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Saturday, October 25, 2014
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Published: Saturday, 3/23/2013

1,000 pieces of artwork grace Frank Elementary festival

BY MATT THOMPSON
BLADE STAFF WRITER
Kindergarten students preform together for family and friends.
Kindergarten students preform together for family and friends.
THE BLADE/KATIE RAUSCH Enlarge | Buy This Photo

More than 1,000 pieces of artwork and four different musical performances were presented by Frank Elementary students Wednesday night at the Frank Arts Festival.

Parents, grandparents, and other members of the community had the opportunity to view the students' artwork which was on display throughout the Perrysburg school. Musical selections were performed in the cafeteria. 

"We are so proud of their accomplishments," said Andrea Coulson, the school's music teacher. "It is great to provide this opportunity to students. It is fantastic guiding them through learning these things."

PHOTO GALLERY: Spring Arts Festival at Frank Elementary

Mrs. Coulson helped the kindergarten, second, and fourth-grade students prepare for their songs. Kindergarten pupils presented four songs, highlighted by "If You're Happy and You Know It." The second-grade students performed five songs from different countries, and fourth-grade students sang classical songs from composers such as Beethoven, Mozart, and Bach.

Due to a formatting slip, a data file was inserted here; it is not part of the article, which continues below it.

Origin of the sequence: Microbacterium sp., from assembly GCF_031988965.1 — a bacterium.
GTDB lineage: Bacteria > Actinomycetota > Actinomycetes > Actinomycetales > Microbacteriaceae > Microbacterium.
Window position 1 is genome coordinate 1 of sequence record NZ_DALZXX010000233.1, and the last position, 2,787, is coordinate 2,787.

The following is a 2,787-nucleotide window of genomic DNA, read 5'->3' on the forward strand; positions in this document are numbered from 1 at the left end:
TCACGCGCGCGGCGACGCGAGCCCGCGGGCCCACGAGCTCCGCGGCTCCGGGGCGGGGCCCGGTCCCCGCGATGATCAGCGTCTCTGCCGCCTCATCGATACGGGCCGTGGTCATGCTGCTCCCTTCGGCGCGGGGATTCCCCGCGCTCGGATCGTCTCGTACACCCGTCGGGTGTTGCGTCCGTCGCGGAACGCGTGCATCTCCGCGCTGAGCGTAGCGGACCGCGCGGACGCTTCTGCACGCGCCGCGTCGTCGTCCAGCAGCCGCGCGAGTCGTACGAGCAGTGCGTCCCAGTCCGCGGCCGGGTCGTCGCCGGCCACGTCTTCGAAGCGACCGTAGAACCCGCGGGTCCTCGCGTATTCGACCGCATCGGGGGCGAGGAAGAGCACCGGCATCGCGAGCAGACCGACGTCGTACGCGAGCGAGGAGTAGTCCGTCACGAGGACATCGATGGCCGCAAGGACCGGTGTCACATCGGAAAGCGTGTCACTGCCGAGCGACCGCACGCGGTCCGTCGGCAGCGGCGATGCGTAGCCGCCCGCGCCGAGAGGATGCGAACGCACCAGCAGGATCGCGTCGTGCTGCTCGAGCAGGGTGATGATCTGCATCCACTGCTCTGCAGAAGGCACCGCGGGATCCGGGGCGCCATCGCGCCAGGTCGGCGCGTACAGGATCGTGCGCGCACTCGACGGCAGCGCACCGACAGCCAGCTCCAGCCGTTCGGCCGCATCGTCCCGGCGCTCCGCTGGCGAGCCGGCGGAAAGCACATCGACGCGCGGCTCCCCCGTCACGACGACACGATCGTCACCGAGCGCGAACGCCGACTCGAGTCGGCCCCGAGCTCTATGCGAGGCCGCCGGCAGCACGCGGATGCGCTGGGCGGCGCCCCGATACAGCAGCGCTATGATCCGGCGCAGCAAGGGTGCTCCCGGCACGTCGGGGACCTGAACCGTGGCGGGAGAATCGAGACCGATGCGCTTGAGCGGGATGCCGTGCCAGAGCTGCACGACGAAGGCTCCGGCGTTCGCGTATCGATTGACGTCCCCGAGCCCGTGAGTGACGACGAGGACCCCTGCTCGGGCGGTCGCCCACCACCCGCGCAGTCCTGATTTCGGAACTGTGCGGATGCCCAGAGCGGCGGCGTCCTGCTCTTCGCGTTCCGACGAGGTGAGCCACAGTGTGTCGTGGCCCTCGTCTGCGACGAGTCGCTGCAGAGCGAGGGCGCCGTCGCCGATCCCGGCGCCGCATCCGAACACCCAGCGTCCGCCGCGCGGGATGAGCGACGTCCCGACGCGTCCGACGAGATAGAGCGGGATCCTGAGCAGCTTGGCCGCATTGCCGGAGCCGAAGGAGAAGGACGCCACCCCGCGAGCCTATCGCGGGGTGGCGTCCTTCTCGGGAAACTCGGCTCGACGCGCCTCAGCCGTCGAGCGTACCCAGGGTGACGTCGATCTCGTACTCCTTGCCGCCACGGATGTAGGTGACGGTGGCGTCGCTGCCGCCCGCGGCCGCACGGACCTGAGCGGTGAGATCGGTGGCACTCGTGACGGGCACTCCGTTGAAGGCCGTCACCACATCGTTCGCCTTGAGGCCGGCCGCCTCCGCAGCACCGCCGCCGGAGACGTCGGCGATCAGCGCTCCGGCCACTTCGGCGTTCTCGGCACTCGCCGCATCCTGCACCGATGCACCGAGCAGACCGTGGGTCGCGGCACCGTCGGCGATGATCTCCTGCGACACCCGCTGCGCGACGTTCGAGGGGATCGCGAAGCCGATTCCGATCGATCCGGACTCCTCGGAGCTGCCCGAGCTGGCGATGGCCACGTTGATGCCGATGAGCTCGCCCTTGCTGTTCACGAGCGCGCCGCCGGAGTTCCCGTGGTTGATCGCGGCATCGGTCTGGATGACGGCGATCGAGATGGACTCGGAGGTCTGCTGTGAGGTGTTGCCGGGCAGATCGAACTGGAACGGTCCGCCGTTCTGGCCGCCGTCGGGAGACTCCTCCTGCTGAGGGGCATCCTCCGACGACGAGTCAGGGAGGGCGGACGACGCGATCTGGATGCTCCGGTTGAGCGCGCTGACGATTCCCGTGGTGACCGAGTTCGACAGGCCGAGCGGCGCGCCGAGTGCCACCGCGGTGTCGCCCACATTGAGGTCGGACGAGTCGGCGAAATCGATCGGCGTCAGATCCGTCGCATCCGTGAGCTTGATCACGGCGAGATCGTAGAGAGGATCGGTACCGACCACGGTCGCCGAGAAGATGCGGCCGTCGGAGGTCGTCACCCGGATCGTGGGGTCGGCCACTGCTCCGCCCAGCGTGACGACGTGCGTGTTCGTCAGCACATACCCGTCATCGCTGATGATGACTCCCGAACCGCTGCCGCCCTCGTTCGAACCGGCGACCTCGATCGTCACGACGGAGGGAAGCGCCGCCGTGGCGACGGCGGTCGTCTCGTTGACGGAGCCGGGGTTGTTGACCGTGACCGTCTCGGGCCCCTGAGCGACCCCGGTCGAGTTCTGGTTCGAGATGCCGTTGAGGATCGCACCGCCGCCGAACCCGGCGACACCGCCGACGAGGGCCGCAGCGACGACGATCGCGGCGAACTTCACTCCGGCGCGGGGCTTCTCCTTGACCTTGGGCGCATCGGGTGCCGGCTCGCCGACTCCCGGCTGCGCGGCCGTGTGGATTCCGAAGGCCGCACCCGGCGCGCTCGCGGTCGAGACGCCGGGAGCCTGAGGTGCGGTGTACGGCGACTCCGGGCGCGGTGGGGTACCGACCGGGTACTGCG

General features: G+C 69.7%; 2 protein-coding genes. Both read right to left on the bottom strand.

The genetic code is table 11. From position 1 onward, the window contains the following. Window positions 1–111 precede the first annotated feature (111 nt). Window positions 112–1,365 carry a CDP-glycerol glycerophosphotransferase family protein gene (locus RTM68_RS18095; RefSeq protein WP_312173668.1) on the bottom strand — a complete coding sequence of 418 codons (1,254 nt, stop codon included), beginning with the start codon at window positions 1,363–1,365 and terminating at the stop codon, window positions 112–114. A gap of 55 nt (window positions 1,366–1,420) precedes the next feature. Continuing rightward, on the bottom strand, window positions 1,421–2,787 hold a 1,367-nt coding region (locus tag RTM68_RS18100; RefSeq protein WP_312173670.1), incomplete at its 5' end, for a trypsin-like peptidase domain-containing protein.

The fifth-grade strings ensemble was orchestrated by Michael Smith, an instrumental music teacher at Perrysburg High School.

"We've practiced these songs all-year round," Mrs. Coulson said. "But we really started rehearsing since January."

Rochel Rimelspach-Zare, visual arts teacher, had the daunting task of putting on exhibit all 1,000 pieces of art over the past few months.

"It is so neat seeing kids go up to their pieces and get pictures with them," she said. "It is an exciting night."

Mrs. Rimelspach-Zare said the students' artwork featured creative work in mixed mediums, watercolor, clay, paint, and oils, to name a few, and some pieces reflected works done by Vincent van Gogh and Pablo Picasso.

Some fifth-grade students took part in making artwork similar to the Heidelberg Project in Detroit, done by Tyree Guyton.

"Arts are vital to providing a well-rounded education for children," Mrs. Rimelspach-Zare said.

Contact Matt Thompson at: mthompson@theblade.com or 419-356-8786 or on Twitter at @mthompson25.



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